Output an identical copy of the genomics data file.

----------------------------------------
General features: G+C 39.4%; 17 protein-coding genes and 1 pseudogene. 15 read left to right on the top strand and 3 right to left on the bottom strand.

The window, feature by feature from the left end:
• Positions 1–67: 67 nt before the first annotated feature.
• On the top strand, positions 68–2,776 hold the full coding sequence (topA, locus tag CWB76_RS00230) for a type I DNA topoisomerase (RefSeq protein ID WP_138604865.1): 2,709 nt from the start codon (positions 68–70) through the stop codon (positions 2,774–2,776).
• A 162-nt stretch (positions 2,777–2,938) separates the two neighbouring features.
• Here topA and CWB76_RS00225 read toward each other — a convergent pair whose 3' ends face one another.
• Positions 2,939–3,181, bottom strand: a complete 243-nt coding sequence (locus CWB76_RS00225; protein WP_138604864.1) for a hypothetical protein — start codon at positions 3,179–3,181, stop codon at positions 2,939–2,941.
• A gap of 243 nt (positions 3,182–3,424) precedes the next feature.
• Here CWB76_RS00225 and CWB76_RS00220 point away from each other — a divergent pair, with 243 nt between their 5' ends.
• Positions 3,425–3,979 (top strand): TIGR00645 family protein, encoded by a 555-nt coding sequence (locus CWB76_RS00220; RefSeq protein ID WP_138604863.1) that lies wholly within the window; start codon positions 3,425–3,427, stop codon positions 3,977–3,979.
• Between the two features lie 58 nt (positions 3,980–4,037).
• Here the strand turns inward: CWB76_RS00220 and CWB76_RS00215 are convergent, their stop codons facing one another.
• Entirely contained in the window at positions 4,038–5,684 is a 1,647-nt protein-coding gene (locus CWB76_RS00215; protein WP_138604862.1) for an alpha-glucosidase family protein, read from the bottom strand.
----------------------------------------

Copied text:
General features: G+C 39.4%; 17 protein-coding genes and 1 pseudogene. 15 read left to right on the top strand and 3 right to left on the bottom strand.

The window, feature by feature from the left end:
• Positions 1–67: 67 nt before the first annotated feature.
• On the top strand, positions 68–2,776 hold the full coding sequence (topA, locus tag CWB76_RS00230) for a type I DNA topoisomerase (RefSeq protein ID WP_138604865.1): 2,709 nt from the start codon (positions 68–70) through the stop codon (positions 2,774–2,776).
• A 162-nt stretch (positions 2,777–2,938) separates the two neighbouring features.
• Here topA and CWB76_RS00225 read toward each other — a convergent pair whose 3' ends face one another.
• Positions 2,939–3,181, bottom strand: a complete 243-nt coding sequence (locus CWB76_RS00225; protein WP_138604864.1) for a hypothetical protein — start codon at positions 3,179–3,181, stop codon at positions 2,939–2,941.
• A gap of 243 nt (positions 3,182–3,424) precedes the next feature.
• Here CWB76_RS00225 and CWB76_RS00220 point away from each other — a divergent pair, with 243 nt between their 5' ends.
• Positions 3,425–3,979 (top strand): TIGR00645 family protein, encoded by a 555-nt coding sequence (locus CWB76_RS00220; RefSeq protein ID WP_138604863.1) that lies wholly within the window; start codon positions 3,425–3,427, stop codon positions 3,977–3,979.
• Between the two features lie 58 nt (positions 3,980–4,037).
• Here the strand turns inward: CWB76_RS00220 and CWB76_RS00215 are convergent, their stop codons facing one another.
• Entirely contained in the window at positions 4,038–5,684 is a 1,647-nt protein-coding gene (locus CWB76_RS00215; protein WP_138604862.1) for an alpha-glucosidase family protein, read from the bottom strand.